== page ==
In a similar vein, speaking events I’ve participated in recently on Ukraine, Palestine and Justin Trudeau’s foreign policy have faced pressure or cancellation calls due to my purported support for Russia. The room booking for an upcoming event at the Centre St-Pierre, a union and community group friendly space, was withdrawn on the grounds I promote Russian propaganda. While I can’t be sure where the push came from, it was probably enabled by a Journal de Montréal exposé that portrayed interrupting politicians about Haiti, Palestine, climate, etc. as “Russian propaganda.” In a two-page spread four months ago Québec’s most widely circulated newspaper published “Qui sont ces participants de la propagande russe à Montréal? Des militants prorusses deviennent viraux en perturbant nos politiciens” (Who are the Russian propaganda participants in Montreal? Pro-Russian Activists Go Viral by Disrupting Our Politicians). Included in the alleged Russian propaganda were photos of me calling environment minister Steven Guilbeault a “climate criminal” and Solidarity Québec Haiti interrupting then Francophonie minister Melanie Joly in 2019.
As part of the climate that’s turned questioning militarism and Canadian foreign policy into “Russian propaganda”, Canada’s most prominent military reporter was recently accused of “echoing Kremlin talking points”. Ten days ago, the Canadian-government-funded Kyiv Independent reported that unnamed Ukrainian (and Canadian) officials labeled David Pugliese “undesirable”. Despite a small fraction of the long-time Ottawa Citizen reporter’s articles having anything to do with Ukraine/Russia, a number of his militarist Canadian critics amplified the attack.
Stoking this McCarthyite climate is a network of military and Global Affairs funded academics and organizations, which I detail in A Propaganda System: How Canada’s Government, Corporations, Media and Academia Sell War and Exploitation. They have been recently bolstered by an influx of government disinformation money. In other words, Canadian and American propagandists are being paid to call anyone who disagrees with the official narrative “Russian propagandists”.
A central figure in this milieu is Marcus Kolga, head of the MacDonald Laurier Institute’s DisinfoWatch, whose groupadmits the “Development of the DisinfoWatch platform is funded by the United States Department of State’s Global Engagement Center and the US Embassy in Ottawa.” DisinfoWatch receives money from the Department of National Defence (DND) and Kolga was the lead author of Enemy of My Enemy.
A sponsor of that report – the University of Regina Centre for Artificial Intelligence, Data and Conflict – was set up by Brian McQuinn whose career received a boost “when he got a call from the Canadian Embassy in Jakarta.” His university profile further explains, “for his doctoral research, McQuinn spent nine months in Libya, embedded with the [NATO backed] rebels fighting the 2011 uprising.” The Centre for Artificial Intelligence, Data and Conflict has alsoreceived funds from the US and Canadian militaries.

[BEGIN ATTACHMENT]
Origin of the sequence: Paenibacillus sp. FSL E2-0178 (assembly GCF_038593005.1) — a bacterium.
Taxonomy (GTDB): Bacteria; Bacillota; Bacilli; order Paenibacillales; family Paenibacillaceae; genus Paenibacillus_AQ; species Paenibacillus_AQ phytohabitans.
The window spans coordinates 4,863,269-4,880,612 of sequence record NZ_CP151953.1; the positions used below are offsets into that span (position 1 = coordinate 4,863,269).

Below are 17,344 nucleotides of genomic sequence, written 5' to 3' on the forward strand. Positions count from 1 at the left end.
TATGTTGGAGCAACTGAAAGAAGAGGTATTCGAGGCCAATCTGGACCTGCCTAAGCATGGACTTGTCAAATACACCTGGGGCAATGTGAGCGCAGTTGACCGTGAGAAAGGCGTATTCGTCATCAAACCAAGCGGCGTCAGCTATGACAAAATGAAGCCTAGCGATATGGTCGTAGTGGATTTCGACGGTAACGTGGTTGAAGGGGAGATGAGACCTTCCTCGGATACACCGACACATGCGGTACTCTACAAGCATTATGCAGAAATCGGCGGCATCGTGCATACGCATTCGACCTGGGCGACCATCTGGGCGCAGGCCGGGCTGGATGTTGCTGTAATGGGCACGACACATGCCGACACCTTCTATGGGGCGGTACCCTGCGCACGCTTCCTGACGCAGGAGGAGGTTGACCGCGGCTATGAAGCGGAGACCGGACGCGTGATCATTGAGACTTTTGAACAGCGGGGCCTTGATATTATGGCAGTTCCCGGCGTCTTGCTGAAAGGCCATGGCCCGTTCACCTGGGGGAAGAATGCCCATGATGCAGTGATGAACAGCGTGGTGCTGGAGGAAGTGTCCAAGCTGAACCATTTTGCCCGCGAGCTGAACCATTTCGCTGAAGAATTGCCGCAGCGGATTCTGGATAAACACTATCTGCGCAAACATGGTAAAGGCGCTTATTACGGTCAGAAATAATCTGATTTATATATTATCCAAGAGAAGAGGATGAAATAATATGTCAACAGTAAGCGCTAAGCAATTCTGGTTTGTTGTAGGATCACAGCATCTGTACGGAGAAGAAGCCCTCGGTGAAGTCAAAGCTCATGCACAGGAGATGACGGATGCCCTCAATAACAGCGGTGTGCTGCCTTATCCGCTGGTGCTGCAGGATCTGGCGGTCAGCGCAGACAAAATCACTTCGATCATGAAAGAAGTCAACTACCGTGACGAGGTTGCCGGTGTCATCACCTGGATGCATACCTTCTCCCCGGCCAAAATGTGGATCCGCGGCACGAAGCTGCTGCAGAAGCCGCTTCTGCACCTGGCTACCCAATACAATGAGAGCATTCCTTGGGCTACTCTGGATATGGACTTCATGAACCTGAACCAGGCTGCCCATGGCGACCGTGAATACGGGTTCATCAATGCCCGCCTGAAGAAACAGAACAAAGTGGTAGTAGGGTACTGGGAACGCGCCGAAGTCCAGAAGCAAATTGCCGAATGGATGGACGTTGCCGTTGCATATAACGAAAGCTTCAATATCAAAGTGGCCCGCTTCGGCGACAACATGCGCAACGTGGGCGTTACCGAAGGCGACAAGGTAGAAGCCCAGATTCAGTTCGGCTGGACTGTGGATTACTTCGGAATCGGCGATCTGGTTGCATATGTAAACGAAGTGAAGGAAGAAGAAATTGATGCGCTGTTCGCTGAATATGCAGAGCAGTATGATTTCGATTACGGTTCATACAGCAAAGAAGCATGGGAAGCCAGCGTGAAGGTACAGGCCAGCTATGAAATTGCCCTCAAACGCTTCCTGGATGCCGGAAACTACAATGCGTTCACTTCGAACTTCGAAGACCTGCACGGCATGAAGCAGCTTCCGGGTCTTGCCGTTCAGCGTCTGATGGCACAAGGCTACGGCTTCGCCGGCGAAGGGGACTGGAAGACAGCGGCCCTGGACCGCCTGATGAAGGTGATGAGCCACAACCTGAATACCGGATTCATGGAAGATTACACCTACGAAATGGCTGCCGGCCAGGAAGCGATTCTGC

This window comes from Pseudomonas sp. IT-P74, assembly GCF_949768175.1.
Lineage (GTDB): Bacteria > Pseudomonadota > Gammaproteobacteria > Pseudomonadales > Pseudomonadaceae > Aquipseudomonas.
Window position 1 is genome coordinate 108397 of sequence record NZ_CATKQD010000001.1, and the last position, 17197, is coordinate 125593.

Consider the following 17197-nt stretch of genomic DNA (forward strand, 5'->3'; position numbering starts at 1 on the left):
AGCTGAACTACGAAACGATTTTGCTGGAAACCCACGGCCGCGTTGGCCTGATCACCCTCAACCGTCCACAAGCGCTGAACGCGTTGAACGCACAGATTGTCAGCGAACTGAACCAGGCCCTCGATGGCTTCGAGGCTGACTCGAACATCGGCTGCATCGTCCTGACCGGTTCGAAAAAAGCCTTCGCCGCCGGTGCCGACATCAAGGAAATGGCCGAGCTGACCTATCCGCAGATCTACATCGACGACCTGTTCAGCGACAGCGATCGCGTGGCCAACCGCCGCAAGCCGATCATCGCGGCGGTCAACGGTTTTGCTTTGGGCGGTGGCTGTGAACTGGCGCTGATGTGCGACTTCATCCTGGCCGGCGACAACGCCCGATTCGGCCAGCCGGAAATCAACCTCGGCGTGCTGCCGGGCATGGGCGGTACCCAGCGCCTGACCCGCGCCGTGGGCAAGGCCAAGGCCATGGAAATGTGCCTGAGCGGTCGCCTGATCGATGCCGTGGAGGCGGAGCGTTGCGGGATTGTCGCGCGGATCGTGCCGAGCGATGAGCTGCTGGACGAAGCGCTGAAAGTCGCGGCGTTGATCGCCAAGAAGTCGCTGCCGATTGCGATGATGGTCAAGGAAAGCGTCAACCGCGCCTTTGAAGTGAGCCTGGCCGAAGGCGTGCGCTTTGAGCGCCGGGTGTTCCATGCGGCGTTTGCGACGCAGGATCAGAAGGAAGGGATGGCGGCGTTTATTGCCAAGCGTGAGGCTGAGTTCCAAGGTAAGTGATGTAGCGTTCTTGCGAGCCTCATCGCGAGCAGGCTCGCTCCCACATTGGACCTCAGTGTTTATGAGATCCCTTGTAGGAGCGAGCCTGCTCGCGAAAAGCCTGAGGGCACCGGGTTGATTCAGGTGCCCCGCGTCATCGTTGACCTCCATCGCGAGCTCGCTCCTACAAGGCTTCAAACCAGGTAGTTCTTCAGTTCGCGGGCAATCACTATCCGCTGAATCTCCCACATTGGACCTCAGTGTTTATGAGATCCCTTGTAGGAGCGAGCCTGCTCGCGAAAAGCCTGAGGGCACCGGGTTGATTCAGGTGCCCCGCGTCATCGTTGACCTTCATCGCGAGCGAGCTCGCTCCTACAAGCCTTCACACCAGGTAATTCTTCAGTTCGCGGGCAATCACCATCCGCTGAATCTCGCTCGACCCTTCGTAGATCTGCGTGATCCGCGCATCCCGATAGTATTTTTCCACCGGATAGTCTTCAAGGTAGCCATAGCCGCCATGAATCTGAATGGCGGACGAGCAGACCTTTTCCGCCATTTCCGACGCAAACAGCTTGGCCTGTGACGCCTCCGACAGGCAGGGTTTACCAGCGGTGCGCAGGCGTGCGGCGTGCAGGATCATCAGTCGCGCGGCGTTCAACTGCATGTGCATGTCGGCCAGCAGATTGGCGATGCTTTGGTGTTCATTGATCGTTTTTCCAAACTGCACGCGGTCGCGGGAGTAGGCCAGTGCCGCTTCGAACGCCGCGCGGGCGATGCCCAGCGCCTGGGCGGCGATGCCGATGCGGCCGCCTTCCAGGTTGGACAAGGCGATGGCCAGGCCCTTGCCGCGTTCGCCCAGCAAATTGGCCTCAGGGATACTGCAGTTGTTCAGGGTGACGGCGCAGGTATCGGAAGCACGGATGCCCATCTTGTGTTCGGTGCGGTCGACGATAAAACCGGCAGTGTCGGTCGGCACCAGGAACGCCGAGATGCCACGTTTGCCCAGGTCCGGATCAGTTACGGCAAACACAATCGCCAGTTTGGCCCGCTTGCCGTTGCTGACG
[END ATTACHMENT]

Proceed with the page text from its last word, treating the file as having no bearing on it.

Another sponsor of Enemy of My Enemy is the Toronto-based Digital Public Square. Established in 2015 with $9 million from then foreign affairs minister John Baird, Digital Public Square was set up to undermine online censorship in Iran and other enemy states. In July Heritage Canada listed Digital Public Square among “11 projects [that] received more than $2.4 million in funding for a range of activities … countering Russian mis/disinformation.”
The Journal de Montréal hit piece mentioned above was based on research from Canadian Global Affairs Institute fellow Jean-Christophe Boucher who co-published the June report “Disinformation and Russia-Ukrainian war on Canadian social media”. Boucher’s bio notes that “he is currently responsible for more than $2.4M of funding from the Department of National Defence (DND) to study information operations.”
Millions of dollars in government funding for “disinformation” research is fueling a political climate in which opposition to NATO, arms shipments and military spending is equated with supporting Russia’s war. The ‘with us or against us’ attitude is striking considering how Canada is not formally at war and the fighting in Ukraine is 8,000 kms away.
Imagine the political climate if Canada formally sent troops or if a war breaks out over Taiwan.